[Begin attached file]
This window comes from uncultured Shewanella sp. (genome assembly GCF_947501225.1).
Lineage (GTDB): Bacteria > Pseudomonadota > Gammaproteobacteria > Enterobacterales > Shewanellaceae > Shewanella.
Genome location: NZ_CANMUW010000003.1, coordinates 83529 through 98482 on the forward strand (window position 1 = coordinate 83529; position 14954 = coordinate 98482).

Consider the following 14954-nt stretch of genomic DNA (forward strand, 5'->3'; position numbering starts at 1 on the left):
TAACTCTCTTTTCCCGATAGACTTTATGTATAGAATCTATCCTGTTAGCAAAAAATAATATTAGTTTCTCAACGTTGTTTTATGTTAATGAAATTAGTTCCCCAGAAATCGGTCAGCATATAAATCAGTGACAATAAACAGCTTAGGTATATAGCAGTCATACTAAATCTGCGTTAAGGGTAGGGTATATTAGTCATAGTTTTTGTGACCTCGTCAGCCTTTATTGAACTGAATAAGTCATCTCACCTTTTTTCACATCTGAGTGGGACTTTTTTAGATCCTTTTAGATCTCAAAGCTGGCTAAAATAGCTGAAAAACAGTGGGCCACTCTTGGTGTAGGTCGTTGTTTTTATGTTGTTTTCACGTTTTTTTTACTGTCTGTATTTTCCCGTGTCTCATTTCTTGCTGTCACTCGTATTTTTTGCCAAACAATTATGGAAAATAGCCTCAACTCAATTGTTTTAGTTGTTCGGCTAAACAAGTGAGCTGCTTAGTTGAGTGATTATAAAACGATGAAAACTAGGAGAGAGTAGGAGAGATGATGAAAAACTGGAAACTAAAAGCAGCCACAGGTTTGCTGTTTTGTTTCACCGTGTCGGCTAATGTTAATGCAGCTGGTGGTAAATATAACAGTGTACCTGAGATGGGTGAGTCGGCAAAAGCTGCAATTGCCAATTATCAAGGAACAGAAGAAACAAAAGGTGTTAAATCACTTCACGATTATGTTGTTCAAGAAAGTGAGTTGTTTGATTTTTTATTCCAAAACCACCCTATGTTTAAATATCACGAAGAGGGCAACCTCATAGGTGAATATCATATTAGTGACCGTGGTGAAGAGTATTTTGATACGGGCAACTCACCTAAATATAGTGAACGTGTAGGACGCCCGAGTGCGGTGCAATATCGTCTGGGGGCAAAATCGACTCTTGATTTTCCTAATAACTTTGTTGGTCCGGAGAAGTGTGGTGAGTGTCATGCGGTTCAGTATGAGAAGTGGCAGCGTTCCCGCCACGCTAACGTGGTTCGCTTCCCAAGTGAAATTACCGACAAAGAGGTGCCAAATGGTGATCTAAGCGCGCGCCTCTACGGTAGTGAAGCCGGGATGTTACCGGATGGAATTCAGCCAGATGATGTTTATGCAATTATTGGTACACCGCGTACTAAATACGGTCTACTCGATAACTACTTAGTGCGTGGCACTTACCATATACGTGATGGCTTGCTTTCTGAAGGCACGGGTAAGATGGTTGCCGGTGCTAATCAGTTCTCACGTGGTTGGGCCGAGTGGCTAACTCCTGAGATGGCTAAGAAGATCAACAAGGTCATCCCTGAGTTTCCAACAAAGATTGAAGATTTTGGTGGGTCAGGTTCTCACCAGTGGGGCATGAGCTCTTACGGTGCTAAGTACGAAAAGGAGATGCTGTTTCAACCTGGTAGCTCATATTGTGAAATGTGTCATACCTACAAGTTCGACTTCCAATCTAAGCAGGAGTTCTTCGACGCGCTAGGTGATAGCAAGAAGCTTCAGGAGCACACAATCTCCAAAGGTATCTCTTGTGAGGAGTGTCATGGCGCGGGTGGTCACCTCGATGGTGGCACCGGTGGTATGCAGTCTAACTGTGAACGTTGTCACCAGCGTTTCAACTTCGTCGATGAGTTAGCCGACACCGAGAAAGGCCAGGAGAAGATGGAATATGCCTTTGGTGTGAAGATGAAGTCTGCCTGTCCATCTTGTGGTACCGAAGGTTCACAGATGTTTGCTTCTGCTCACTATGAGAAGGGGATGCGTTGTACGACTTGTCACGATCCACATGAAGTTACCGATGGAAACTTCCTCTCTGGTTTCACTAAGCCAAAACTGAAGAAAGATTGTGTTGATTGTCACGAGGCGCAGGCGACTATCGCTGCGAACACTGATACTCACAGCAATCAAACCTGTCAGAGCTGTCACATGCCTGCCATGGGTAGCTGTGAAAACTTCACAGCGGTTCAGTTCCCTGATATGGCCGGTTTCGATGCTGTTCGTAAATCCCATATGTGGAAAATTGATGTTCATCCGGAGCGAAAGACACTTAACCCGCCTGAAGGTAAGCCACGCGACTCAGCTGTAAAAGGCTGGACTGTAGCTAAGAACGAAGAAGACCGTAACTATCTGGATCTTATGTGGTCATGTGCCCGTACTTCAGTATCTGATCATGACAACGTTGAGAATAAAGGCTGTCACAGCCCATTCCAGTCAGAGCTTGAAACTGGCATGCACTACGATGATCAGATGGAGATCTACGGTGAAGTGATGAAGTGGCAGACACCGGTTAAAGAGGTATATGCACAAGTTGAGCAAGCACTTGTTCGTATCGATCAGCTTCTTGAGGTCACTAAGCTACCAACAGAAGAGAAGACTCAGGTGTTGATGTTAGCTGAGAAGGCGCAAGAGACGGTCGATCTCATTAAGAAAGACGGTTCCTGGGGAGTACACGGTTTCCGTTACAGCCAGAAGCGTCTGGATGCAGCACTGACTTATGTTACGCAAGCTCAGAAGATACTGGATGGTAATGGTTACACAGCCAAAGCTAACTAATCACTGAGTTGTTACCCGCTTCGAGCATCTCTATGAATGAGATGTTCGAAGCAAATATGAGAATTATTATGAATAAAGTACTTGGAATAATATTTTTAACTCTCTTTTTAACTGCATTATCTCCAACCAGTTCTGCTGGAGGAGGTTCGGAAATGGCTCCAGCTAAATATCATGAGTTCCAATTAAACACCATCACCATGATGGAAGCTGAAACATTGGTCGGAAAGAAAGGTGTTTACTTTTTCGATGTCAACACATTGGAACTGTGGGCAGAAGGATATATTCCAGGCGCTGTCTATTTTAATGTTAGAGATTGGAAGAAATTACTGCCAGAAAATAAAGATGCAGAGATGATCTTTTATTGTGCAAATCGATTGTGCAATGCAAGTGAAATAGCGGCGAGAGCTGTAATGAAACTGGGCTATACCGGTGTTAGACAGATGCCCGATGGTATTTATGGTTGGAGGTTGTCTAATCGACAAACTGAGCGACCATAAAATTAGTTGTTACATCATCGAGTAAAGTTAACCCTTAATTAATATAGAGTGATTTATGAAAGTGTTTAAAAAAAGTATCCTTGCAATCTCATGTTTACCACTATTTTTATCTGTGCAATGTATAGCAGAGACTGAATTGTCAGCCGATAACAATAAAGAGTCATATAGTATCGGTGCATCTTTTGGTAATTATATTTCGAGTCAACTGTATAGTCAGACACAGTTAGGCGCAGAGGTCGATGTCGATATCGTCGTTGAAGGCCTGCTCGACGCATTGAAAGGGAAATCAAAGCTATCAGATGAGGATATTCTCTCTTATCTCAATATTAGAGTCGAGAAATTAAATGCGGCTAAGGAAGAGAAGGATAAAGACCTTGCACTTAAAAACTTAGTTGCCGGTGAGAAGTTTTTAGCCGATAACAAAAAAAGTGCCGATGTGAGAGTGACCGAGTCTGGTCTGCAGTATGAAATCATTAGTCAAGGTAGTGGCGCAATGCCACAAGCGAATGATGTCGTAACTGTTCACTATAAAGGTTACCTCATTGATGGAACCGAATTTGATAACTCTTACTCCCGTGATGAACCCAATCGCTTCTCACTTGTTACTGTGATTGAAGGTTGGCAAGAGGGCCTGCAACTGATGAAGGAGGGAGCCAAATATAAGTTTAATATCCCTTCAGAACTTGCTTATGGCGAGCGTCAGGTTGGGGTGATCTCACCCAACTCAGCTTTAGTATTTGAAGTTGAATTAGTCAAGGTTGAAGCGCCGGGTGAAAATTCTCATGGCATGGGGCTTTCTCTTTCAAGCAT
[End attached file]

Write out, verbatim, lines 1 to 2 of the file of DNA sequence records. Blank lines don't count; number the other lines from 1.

This window comes from uncultured Shewanella sp. (genome assembly GCF_947501225.1).
Lineage (GTDB): Bacteria > Pseudomonadota > Gammaproteobacteria > Enterobacterales > Shewanellaceae > Shewanella.